Preparing for a difficult conversation

Taking a few moments to reflect on your assumptions and intentions before beginning a difficult conversation can set you up to be more effective.

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A difficult conversation usually means one or both parties experience strong emotions, like anger, fear or frustration. Difficult conversations may involve conflict or differences of opinion.  

The following list of questions can help you reflect before you begin a difficult conversation. They can help you think about your own mindset, your intended outcome and potential consequences from the conversation. 

Consider your own needs

  • Do you have time to do this properly, or will you have to rush through it?
  • Are you responding to hearsay or assumptions, or do you know all of the facts?
  • Are you in the right frame of mind to do this, or should you wait until you feel less emotional?
  • Are you considering your own role and responsibility in the situation, or do you believe you’re blameless?

Explore potential outcomes

  • Are you looking for solutions and a way forward, or are you just rehashing the problem?
  • Will this conversation help bring about positive action or focus on what’s wrong?
  • Will this conversation bring about long-term improvement or only short-term results?
  • Are you thinking about the bigger picture or just this particular situation?
  • Will the potential solution energize the other person or drain them?
  • Can you preserve the dignity of all involved, or will someone feel shamed or blamed?
  • Will your approach encourage the other person to take control and responsibility for their well-being and success, or are you retaining all control?
  • Will you adequately address others’ fears and concerns, or will you minimize and dismiss them?
  • Will you help the other person develop their own plan for a solution rather than impose your plan on them?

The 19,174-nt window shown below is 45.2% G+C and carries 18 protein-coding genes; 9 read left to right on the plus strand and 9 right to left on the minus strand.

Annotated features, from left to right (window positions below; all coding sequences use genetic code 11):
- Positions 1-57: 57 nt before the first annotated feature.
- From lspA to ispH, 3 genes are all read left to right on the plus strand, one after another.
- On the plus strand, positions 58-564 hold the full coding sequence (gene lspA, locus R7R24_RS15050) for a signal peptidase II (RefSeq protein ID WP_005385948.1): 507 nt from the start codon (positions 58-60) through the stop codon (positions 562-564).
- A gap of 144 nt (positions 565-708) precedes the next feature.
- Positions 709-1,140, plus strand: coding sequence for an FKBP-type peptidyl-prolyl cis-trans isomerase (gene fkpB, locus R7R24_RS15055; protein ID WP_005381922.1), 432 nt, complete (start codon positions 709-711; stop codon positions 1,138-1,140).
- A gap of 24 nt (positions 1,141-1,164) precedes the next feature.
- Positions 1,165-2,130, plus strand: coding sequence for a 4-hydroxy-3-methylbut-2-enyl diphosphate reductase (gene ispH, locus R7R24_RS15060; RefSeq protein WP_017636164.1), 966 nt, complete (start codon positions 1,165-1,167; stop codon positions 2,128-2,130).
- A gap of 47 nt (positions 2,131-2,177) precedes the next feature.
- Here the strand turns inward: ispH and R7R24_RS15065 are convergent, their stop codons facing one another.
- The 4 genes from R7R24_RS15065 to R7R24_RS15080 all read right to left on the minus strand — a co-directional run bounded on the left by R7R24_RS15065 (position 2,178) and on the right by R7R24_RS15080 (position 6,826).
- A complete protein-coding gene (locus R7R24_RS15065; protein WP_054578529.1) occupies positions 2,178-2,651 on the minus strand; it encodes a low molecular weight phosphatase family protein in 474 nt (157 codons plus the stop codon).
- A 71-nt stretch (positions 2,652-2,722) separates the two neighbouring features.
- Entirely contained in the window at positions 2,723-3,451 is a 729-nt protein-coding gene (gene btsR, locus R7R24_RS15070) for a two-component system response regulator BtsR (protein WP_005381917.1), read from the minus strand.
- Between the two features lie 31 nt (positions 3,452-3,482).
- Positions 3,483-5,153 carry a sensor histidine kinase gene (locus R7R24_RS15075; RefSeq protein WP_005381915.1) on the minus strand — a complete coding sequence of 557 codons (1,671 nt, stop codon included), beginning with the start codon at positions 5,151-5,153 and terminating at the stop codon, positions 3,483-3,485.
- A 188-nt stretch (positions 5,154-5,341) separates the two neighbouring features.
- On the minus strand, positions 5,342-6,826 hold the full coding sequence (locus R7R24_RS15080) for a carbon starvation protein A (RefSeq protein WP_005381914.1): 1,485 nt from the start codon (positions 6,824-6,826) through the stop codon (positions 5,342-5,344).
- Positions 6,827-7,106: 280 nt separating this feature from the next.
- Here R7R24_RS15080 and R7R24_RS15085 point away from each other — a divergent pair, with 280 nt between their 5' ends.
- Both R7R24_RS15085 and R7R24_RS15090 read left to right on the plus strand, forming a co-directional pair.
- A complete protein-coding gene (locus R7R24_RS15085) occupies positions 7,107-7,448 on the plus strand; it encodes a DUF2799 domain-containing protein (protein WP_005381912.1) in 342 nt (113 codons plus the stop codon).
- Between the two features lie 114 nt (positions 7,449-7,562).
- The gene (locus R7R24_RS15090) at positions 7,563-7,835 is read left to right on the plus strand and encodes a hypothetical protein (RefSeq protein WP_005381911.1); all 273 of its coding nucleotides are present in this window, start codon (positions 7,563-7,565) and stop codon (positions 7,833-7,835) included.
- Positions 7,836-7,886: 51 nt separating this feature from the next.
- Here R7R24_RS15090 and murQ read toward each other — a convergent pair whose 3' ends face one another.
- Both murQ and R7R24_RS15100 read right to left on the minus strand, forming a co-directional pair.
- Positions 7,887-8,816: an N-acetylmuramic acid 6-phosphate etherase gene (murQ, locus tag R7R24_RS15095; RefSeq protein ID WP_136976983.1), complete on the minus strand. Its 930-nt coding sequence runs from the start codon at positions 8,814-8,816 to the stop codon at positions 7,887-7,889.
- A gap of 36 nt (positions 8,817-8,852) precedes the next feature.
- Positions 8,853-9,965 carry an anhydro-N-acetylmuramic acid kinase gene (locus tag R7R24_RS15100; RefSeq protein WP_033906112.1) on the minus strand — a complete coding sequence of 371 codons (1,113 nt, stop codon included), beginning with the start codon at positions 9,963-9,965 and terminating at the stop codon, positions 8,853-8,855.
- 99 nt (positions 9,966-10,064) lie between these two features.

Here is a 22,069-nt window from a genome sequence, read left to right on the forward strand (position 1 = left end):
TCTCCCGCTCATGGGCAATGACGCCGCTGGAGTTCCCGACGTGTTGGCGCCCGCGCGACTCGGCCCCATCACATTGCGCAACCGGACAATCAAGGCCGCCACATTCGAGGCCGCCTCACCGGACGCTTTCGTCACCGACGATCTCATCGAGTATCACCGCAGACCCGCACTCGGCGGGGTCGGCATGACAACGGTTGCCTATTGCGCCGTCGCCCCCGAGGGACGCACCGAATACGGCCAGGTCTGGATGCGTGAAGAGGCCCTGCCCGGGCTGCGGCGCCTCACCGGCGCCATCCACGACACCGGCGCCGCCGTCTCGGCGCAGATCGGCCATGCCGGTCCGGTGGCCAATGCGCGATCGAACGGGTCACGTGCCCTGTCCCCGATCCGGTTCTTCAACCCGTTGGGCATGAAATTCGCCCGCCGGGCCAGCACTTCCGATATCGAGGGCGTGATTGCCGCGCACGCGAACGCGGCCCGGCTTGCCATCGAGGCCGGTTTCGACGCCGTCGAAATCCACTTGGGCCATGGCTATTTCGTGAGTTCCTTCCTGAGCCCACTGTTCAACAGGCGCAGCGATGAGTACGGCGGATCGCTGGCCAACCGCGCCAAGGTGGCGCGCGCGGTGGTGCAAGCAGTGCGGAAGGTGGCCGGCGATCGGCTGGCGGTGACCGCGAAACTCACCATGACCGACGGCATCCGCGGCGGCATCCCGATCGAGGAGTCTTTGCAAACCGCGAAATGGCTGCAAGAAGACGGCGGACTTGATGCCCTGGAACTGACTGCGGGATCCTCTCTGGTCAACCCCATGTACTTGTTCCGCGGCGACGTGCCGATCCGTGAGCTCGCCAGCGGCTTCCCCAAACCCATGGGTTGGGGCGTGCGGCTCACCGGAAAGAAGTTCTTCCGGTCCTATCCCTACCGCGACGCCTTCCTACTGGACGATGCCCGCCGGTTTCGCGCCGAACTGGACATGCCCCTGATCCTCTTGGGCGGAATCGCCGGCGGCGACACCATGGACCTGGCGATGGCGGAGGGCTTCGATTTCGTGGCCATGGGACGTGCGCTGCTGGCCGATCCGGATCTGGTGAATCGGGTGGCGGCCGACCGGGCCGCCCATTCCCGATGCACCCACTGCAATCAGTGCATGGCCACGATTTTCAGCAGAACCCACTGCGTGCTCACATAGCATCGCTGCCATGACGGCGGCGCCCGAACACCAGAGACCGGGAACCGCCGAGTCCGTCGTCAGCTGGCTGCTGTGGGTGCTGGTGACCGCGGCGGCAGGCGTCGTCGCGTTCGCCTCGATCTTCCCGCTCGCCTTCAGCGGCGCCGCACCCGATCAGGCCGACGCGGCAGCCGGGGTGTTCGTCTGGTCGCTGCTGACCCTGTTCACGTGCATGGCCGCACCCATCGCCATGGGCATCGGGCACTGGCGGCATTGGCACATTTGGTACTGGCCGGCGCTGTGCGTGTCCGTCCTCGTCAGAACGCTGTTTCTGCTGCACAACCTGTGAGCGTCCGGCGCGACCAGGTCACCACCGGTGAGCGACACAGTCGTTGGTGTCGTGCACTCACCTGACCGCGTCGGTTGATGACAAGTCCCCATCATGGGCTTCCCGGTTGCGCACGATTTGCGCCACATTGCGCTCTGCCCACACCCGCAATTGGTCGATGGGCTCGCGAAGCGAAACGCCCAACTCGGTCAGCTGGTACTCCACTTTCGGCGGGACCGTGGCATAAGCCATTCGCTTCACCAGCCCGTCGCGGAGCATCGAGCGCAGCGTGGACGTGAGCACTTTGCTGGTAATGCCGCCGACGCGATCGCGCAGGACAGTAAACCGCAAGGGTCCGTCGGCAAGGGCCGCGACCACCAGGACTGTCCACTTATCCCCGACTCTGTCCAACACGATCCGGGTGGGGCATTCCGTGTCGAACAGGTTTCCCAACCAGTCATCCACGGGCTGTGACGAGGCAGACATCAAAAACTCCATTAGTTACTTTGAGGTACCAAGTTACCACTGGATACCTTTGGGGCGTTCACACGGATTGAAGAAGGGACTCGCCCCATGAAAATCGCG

• Will you focus on actions and behaviours rather than on personality or characteristics that may be outside of the other person’s control? For example, rather than asking someone if they’ll be stronger, you may ask them what action they’ll take when things get difficult again. 
  • Do you plan to follow up, or will this conversation be the end of your involvement?  

Collaborate on solutions

Don't offer solutions unless and until you've given the other person a chance to come up with their own. If you believe their solution isn’t practical, don’t just shoot it down.  Instead, ask how they would deal with potential challenges, such as those you’re concerned about. For example:

If you do [whatever their solution is], how would you deal with:

  • juggling work and family
  • the additional expense
  • others’ reactions, etc.

Help the other person think it through, rather than lecturing them about your concerns.

Questions to help explore the situation

  • How have you coped so far?
  • What do you wish could be different right now?
  • What are you finding most stressful right now?
  • What is most important to you right now?
  • How can I be helpful to you right now?

Questions to wrap up

  • What do you need right now?
  • What will you do first? (And then what? And then what?)
  • Can we set up a time to talk again?


Communicating with emotional employees offers strategies can help you have supportive conversations with employees and avoid triggering negative reactions.

Check out the Supportive conversation library for questions and strategies to help you have a supportive conversation with someone you care about on difficult topics, like mental health, stress, addiction, anger, abuse or lying.

*Adapted with permission from source: Baynton, M. (2011). Resolving Workplace Issues. Waterdown, Ontario: Self-Published.

Contributors include.articlesMary Ann BayntonWorkplace Strategies team 2007-2021

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